Unfortunately, market economics dictates that as long as someone is willing to charge a little less, and as long as someone is ok with that level of quality, then the prices will come down. Unfortunately, there are very few things where you can charge a bit less and some group of the economy won't be totally a-ok with that.

    In fact, the one thing I can think of off the top of my head where you cannot really get away with that is airplanes. Airplanes are stupidly expensive because they must adhere to insanely tough standards on safety. Why? Because saving you 10% could get you (and everyone you crash into) killed.

    What a lot of people forget, however, is a few very key things:

    1. People will still pay for experience and quality. Certainly not everyone is going to do like I did and pay nearly $5,000 for their wedding photographer, but I know the difference between experienced and non-experienced, and I know what happens if you don't pay for it... so I did. (and you don't have to be a photographer to make this choice... at the time I did this, I was not a photographer.) And btw, a very easy way to learn this lesson is to try to go on the cheap even once or twice and get burned by it. How many of you on this list see a price 1/10th of what the competitors are quoting and immediately become very suspicious? Guess why?

    2. This sort of market economics engine is what allows people to get started. I consider myself pretty decent in my field of photography. Not amazing, but definitely good quality. How did I get started? By selling myself as slightly cheaper and better than my competitors. Do a survey of the people on this list and ask how many of them started their first wedding charging what they charge today? I bet the numbers would be very very few.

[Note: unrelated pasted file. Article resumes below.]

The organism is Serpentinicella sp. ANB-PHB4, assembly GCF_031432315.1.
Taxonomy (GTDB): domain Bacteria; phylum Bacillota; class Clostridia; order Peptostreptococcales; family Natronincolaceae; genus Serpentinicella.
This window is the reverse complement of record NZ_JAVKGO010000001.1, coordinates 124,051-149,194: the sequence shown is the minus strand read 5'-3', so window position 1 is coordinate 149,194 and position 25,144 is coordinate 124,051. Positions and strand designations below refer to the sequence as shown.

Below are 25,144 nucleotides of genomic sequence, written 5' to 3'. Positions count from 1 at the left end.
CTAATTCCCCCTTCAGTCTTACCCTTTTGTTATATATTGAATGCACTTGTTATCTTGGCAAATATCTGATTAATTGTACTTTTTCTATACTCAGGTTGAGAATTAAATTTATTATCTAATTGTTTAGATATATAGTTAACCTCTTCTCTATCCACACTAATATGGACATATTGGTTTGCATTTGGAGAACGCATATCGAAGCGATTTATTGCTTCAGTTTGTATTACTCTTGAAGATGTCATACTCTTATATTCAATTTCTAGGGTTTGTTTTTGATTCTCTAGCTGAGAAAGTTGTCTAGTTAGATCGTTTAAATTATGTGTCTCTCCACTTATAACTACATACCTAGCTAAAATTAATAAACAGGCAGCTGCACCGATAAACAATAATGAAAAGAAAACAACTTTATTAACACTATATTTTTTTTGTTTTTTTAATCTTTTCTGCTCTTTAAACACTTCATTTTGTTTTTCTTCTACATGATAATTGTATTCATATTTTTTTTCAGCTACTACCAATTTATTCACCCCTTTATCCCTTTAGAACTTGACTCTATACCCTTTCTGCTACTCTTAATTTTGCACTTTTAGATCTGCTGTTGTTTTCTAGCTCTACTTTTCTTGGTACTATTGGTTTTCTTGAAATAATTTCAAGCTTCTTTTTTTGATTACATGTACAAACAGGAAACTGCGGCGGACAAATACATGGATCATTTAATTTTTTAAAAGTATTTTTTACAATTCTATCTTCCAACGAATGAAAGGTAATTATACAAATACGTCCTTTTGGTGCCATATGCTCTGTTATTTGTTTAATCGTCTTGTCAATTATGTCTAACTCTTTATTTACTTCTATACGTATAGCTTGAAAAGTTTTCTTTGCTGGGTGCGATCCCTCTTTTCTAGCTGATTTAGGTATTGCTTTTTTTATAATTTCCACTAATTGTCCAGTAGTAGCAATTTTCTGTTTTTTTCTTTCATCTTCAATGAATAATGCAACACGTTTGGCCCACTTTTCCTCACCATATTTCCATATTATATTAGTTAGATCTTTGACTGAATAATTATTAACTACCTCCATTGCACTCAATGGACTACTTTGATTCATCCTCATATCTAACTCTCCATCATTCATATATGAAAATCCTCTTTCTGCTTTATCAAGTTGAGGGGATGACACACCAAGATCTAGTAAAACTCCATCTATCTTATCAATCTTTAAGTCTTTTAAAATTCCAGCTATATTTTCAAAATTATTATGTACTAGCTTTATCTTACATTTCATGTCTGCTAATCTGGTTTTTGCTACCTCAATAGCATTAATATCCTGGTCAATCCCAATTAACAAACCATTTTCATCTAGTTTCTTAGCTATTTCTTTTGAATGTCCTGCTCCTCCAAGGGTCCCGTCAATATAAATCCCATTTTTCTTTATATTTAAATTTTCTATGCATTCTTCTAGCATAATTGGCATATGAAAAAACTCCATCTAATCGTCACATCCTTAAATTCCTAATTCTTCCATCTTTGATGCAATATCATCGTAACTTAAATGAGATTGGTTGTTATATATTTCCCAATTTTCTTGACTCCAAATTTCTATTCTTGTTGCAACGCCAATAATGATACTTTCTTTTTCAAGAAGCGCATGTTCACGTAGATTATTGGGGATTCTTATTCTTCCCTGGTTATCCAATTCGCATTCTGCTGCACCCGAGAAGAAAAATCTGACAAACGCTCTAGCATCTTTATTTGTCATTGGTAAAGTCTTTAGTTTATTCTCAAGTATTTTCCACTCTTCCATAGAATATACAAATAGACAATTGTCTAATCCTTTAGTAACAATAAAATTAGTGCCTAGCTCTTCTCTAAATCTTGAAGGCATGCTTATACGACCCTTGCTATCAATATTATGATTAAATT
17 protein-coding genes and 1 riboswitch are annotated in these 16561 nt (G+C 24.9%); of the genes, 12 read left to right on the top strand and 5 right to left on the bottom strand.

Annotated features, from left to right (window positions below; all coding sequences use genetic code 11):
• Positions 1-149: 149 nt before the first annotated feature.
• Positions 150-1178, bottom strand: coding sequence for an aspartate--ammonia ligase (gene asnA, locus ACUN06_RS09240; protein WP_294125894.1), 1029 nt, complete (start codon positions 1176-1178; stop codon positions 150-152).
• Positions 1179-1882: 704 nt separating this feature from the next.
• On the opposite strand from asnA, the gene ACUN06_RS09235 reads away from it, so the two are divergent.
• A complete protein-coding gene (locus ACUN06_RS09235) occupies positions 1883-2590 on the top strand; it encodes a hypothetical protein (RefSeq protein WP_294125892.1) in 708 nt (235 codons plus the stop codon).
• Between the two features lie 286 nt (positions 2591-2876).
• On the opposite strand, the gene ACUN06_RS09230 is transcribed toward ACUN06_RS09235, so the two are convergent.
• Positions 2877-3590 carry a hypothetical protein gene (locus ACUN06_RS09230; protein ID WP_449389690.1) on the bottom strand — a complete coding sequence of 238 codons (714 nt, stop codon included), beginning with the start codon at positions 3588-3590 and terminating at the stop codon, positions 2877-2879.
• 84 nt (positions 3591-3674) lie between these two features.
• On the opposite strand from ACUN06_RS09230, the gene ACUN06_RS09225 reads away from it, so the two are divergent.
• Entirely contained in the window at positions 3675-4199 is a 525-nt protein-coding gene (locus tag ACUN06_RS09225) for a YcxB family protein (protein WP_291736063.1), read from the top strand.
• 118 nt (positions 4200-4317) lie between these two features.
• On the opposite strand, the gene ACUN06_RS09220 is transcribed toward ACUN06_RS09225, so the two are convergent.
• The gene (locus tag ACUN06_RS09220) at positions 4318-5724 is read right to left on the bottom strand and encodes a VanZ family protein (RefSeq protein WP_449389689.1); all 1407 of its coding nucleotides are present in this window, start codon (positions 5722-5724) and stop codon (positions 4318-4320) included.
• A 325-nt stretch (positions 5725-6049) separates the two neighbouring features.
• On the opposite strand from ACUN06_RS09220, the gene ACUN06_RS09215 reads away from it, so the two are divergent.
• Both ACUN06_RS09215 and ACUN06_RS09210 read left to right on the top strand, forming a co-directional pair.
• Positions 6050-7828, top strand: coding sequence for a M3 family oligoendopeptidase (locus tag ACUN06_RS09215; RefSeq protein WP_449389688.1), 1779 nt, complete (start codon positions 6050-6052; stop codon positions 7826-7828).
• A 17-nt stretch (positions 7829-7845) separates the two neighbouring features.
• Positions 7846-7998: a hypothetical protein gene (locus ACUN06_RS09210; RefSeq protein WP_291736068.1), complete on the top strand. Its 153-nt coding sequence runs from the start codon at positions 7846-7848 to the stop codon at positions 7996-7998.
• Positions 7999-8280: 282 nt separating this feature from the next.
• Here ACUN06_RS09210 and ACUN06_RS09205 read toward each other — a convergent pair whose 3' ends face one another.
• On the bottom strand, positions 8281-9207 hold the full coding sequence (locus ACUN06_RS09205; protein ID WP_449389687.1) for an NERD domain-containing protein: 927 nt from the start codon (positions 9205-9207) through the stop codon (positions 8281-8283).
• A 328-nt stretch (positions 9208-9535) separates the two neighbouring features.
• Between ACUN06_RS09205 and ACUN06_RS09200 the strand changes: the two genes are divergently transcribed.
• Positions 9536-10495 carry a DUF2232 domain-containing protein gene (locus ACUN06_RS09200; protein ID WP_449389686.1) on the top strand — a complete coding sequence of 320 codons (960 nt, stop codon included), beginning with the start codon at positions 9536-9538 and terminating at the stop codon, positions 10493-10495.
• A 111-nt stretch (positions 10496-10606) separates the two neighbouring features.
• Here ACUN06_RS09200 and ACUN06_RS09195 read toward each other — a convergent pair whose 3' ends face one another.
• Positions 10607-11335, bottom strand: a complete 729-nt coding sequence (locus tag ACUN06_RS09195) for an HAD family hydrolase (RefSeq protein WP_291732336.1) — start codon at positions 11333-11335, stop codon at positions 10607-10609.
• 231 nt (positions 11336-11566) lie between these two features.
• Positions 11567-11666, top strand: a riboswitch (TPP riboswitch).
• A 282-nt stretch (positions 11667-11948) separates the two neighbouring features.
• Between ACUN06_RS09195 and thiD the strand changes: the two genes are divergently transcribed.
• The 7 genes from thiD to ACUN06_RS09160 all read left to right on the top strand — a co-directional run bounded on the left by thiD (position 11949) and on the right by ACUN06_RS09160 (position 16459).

3. Markets level out. (don't tell the US Gvt! :lol:) If you're very good, you're going to be in demand. If you have one scrap of a brain cell in your head and you find you're super busy... what are you going to do? Raise your prices. In fact, you'll keep raising them until the point where you start making less money because you will have hit the point where your quality is about at match with what people are willing to pay for it. Then you'll look around you and realize that your work is probably on-par with others around you who are charging about as much. (and everyone else who is threatened by you can relax)

    However, even if people have all of this in mind they're STILL going to rail against you. As I said... it's survival.

    There is a whole layer on top of that for weddings, btw, but I won't get into that. :lol:
     
  6. stsinner

    stsinner TPF Noob!

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    Since I work nights, I get to see all the wonderful brain-dead court shows on TV all day with all the losers suing each other in our disgustingly litigious society.

    More than a few cases have been over bad wedding photographs. The most recent was a lady who paid $800 to a guy who was a friend of a relative who worked in a call-center by day and just had photography as a hobby on the side..

    Her complaint was that every picture he took of her she had a beer in her hand, so he told the court that it was impossible to get a picture of her without a beer in her hand-the beer was cans of beer, and they were all over the tables and in every picture.. He took over 600 pictures and should couldn't find 40 that she liked to fill the included photo album with..